As an organisation that oversees more than 20,000 services annually Memoria staff see first-hand how grief can make it difficult for loved ones to arrange a funeral service for someone they have just lost. People are not aware of the options available and often wonder whether the service they planning is the ‘type’ of service that their loved one would have wanted, which can cause even more distress at this difficult time.
Making it easier for the living to arrange a funeral means that they can say goodbye knowing that they have celebrated a life lived and life loved.
Funerals are as much for the living as they are for the person that has passed away, so here are a few ways to help your loved ones cope when planning your funeral.
- Talk to your family about your wishes, especially if you want more than just a traditional service.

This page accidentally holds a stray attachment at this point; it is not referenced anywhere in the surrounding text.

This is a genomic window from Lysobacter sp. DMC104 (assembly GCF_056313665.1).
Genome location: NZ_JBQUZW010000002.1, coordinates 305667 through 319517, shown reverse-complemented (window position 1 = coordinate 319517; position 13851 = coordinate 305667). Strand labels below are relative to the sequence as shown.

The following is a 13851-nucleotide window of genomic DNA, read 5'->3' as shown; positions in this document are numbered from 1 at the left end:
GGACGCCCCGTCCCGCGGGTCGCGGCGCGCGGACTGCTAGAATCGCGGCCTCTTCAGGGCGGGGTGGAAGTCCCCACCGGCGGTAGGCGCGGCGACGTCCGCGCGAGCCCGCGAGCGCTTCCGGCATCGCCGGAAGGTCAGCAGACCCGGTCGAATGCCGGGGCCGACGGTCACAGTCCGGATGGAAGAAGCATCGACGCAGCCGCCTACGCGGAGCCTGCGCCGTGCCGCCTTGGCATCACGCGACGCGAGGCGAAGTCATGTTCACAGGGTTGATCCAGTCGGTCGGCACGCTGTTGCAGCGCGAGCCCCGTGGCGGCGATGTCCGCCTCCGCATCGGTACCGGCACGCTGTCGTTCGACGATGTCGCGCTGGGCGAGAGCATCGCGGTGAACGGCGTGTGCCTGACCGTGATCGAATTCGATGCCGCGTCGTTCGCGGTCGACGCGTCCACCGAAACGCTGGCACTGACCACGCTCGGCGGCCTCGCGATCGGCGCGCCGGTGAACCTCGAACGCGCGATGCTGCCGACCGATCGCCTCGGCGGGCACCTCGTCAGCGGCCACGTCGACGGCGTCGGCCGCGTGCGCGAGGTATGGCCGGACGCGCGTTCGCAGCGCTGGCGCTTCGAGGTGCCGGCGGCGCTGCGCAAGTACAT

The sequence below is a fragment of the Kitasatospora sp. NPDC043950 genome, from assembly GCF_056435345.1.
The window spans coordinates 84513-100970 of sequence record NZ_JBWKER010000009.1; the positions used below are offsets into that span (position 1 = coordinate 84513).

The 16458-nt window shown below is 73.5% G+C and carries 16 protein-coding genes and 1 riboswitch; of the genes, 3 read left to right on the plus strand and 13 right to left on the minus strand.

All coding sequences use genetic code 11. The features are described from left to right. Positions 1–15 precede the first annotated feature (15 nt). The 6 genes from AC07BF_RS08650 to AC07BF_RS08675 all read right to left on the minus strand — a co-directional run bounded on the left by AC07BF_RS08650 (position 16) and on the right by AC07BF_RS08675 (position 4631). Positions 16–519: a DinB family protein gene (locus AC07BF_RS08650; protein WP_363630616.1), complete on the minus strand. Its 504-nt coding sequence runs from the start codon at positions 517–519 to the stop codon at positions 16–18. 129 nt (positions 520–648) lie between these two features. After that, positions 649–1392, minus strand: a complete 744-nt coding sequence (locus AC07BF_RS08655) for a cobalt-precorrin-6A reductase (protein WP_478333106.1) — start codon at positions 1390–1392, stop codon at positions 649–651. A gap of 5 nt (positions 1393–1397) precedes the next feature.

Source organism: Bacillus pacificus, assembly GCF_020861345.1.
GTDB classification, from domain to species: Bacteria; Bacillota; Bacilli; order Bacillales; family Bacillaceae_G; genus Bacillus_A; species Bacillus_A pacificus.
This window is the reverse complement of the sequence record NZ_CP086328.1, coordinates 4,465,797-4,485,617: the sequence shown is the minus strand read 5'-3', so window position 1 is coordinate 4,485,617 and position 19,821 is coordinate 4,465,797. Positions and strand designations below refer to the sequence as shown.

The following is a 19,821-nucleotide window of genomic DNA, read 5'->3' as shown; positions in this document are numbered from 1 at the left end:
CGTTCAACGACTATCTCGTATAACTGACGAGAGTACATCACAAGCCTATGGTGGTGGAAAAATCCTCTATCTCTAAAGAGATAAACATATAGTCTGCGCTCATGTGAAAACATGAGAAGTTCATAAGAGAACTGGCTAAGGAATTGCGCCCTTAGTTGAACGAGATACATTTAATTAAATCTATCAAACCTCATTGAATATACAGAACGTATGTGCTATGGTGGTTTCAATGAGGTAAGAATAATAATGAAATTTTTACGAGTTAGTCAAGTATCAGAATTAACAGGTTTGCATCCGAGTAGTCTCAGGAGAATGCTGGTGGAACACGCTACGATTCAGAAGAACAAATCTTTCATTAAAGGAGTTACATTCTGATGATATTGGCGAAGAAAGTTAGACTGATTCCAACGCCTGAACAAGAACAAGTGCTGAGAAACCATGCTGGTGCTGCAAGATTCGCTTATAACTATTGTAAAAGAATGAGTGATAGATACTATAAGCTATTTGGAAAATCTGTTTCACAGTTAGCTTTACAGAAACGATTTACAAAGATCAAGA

- Be aware of the choices that are available, the internet has made organising and planning a funeral so much easier
- Don’t be motivated by keeping costs low when planning your own funeral and just have a direct cremation because you believe saving money is more important. It may not be what your family wants and may cause them distress when they realise that your plans did not factor in them being able to say goodbye. This is why it is important to have a conversation early
- Put your wishes into writing for loved ones to refer to when needed
- Do you want a memorial? If so, do you have any preference
- Do you have a funeral plan in place? If so do people know how to access it and what it covers?
- Have the conversation now – the unthinkable can happen at any time so be open about the subject and;
- Don’t be afraid of silences or emotion – it is a difficult conversation so just let it flow naturally
In this video Howard Hodgson, Memoria CEO and Frank, Meilack, Community Engagement Director discuss the importance of discussing your funeral wishes and why your wishes may not be the same as what your family may want to plan – something that can cause great distress to them at a time of profound grief.